A cheap and easy way to make one of Japan’s favorite inexpensive comfort foods.

<CRUNCH> <CRUNCH> Oh, sorry, about that. We were just stuffing our faces with potato chips. We’ve been doing a lot of that these days, seeing as how we recently bought an awesome kitchen gadget for making chips at home in our microwave.

But our gastronomic desires are endless, and no sooner had we satisfied one comfort food craving than our stomachs began growling again. “Yeah, all these chips are nice and all, but what have you done for us lately?” they seemed to be asking. “Like, when was the last time you fed us some gyoza?”

Gyoza, the deep-fried dumplings also known to some people as pot stickers, are a staple of delicious inexpensive dining in Japan, where they’re offered at ramen joints, izakaya pubs, and Chinese restaurants. Packed with garlic and meat, they’re bite-sized bursts of flavor and protein, and while you can buy pre-made varieties as takeout orders to eat at home, they really taste best right out of the pan/off the grill.

Unfortunately, gyoza are a pretty big pain to make. Dicing up the ingredients isn’t too hard, and you can buy gyoza skin wrappers at the supermarket. Stuffing the skins and sealing them, though, requires a firm but delicate touch, and if you don’t do it just right the wrapper will come unraveled during cooking and spill the filling.

Luckily, we’ve found a solution to this problem, and, in keeping with our usual sensibilities, it’s one of the cheapest we could find. This One-Touch Gyoza Pack cost us just 130 yen (US$1.23), but you can find even more affordable models at 100 yen stores like Daiso.

▼ “It can be made with one touch of handling” vaguely boasts the package’s English text, but we’re here to make gyoza, not learn a language.

Once out of the package we learned that the One-Touch Gyoza Pack is sort of like a castanet in design, so of course we had to play with it for a couple minutes before getting started on any actual cooking.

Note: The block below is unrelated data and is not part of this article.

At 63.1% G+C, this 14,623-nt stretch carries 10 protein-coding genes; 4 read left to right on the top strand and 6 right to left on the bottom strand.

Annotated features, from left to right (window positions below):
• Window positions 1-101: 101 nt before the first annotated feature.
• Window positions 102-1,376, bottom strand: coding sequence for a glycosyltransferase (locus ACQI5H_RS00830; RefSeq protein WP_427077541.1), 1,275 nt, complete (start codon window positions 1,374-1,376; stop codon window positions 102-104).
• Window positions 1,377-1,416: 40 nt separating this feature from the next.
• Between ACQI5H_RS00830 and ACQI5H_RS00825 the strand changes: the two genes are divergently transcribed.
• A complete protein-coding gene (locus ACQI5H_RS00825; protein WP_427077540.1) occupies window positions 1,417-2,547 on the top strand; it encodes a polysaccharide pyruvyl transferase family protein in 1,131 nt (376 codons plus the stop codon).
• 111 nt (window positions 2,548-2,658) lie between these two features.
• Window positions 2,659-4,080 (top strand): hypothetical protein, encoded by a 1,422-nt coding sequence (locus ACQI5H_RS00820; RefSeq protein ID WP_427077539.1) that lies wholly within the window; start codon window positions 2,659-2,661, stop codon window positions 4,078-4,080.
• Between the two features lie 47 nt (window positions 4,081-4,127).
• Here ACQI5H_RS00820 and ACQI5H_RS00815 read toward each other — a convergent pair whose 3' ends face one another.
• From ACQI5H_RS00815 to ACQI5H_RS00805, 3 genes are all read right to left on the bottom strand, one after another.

The exact ingredients and ratio for gyoza fillings vary from chef to chef, but diced pork, garlic, cabbage, and leeks are pretty much always on the list of guests admitted to the party.

Once we had those prepared, all we had to do was place an empty gyoza wrapper into the One-Touch Gyoza Pack, spoon in some filling mix, and snap it closed.

So how did it turn out?

Perfect! In just seconds, the tool created crisply pleated folds, securely closed but without any sort of tearing or warping of the skin.

To further gauge the One-Touch Gyoza Pack’s effectiveness, we tried folding a gyoza by hand, and the results were far less aesthetically pleasing.

▼ Hand-folded gyoza (left) vs. One-Touch Gyoza Pack (right)

No longer seeing any point to wasting time hand-folding, we went back to using the One-Touch Gyoza Pack and in just a few minutes had more than two dozen gyoza ready for pan-frying.

So yes, the One-Touch Gyoza Pack does its job extremely well. However, it’s important to remember exactly what that job is: folding the gyoza. The actual cooking is up to you, so we had no one to blame but ourselves when we didn’t pay close enough attention and singed ours.

But at least it’ll be easy for us to fold more gyoza and try again.

Gyoza grill image: Pakutaso
All other images ©SoraNews24
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